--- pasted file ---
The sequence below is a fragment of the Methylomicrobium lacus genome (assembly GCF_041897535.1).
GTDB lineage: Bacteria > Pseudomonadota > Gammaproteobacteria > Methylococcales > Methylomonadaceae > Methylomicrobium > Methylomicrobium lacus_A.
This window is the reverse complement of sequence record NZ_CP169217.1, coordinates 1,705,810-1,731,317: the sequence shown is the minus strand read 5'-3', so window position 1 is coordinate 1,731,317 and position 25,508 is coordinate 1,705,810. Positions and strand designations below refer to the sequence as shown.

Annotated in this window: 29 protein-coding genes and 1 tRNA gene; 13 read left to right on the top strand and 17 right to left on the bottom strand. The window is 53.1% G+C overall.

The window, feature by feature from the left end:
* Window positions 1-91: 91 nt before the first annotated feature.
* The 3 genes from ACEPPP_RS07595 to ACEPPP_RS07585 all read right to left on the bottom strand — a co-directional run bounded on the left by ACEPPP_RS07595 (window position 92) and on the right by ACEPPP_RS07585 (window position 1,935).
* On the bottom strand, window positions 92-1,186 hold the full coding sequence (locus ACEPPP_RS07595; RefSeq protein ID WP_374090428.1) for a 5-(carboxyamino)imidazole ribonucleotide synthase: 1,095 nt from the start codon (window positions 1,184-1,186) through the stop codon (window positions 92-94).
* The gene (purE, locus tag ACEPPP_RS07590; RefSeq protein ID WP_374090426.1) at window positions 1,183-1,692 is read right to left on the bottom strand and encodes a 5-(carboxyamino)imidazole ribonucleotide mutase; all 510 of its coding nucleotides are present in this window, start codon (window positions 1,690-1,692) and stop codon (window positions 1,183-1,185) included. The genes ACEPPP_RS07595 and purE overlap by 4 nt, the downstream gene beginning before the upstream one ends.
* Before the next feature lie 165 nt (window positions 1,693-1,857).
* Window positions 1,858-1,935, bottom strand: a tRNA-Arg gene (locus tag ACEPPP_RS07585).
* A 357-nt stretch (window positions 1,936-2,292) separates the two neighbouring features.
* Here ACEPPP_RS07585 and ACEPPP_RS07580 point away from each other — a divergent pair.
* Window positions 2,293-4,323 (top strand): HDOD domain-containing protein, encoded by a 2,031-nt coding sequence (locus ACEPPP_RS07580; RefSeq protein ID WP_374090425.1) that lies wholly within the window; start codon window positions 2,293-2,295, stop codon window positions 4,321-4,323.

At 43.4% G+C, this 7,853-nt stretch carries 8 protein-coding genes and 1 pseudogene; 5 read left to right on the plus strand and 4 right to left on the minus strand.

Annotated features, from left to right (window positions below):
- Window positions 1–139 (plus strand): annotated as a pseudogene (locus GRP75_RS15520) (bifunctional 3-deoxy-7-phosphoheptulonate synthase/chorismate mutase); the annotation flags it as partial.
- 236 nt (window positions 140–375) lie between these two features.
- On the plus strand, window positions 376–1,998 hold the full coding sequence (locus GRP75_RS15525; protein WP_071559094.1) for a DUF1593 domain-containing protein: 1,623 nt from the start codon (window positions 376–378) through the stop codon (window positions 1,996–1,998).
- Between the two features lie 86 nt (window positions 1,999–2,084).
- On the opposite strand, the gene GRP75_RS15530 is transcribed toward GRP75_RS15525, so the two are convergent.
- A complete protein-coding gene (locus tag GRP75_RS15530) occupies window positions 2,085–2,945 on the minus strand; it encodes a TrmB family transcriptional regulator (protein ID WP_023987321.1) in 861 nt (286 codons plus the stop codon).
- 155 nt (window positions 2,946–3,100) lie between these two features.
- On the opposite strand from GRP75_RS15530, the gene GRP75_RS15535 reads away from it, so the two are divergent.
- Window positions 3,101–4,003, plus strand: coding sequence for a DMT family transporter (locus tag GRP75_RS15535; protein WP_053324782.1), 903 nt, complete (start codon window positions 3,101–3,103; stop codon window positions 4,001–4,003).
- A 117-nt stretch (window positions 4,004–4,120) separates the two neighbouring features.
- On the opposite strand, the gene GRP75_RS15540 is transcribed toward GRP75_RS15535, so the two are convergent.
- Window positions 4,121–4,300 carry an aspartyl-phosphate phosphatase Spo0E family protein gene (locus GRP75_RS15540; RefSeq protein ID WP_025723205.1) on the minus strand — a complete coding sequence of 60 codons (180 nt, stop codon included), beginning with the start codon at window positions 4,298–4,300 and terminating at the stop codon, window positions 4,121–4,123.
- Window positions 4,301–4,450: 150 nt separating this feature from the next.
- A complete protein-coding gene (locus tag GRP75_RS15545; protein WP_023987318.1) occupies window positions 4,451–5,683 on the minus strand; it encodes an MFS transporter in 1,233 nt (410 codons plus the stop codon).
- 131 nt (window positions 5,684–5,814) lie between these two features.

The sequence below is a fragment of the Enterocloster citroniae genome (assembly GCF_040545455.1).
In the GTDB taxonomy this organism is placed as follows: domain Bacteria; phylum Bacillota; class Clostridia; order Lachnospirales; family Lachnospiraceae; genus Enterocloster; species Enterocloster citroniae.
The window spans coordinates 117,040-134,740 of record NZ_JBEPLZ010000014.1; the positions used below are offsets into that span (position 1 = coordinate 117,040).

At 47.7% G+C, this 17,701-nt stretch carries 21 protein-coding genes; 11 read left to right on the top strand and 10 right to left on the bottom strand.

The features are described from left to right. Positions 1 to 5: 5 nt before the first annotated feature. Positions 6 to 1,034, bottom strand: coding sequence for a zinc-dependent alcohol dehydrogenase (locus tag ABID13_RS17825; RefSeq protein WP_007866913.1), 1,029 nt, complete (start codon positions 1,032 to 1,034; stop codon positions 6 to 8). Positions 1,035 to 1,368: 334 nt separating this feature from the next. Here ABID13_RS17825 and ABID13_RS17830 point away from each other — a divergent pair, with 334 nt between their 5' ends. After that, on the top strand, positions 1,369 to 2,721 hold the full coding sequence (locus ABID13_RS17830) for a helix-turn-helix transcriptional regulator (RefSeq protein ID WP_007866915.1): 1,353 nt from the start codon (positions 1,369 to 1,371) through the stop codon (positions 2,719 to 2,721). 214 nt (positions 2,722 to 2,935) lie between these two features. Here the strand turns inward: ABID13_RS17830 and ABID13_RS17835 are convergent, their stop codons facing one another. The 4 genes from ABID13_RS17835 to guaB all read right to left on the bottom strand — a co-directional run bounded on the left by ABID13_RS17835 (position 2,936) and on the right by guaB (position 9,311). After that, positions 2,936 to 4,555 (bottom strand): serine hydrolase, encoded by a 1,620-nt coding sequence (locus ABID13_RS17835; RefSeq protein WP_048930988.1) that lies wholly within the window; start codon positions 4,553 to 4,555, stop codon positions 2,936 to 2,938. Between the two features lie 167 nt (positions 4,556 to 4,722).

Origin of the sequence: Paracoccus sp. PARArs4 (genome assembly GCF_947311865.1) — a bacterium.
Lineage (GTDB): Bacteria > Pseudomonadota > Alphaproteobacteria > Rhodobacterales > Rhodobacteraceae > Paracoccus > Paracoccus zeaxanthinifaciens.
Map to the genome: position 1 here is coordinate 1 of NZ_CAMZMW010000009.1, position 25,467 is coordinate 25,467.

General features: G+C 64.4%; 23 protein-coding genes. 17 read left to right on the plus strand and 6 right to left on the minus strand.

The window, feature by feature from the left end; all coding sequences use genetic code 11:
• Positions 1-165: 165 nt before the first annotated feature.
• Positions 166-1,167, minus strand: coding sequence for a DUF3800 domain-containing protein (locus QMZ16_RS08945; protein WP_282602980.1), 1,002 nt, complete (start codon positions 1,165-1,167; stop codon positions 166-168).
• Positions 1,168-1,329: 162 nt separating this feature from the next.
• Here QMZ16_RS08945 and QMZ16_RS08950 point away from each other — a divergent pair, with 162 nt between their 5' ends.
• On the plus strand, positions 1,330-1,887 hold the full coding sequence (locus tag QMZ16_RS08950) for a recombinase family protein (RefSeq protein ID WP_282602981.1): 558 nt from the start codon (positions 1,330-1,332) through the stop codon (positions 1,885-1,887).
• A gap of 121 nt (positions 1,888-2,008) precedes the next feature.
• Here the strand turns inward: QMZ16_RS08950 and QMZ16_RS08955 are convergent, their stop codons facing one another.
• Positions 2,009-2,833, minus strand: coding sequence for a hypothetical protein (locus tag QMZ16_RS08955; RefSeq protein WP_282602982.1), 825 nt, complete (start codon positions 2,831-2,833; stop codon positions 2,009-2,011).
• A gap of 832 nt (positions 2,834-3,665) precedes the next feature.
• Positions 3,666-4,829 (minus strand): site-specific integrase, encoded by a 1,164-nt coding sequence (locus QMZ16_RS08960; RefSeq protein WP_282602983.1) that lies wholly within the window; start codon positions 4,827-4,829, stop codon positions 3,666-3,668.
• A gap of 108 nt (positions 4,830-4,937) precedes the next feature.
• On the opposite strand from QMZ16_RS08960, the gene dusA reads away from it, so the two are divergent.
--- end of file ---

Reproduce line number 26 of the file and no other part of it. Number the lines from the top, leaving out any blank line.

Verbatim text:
- A 117-nt stretch (window positions 4,004–4,120) separates the two neighbouring features.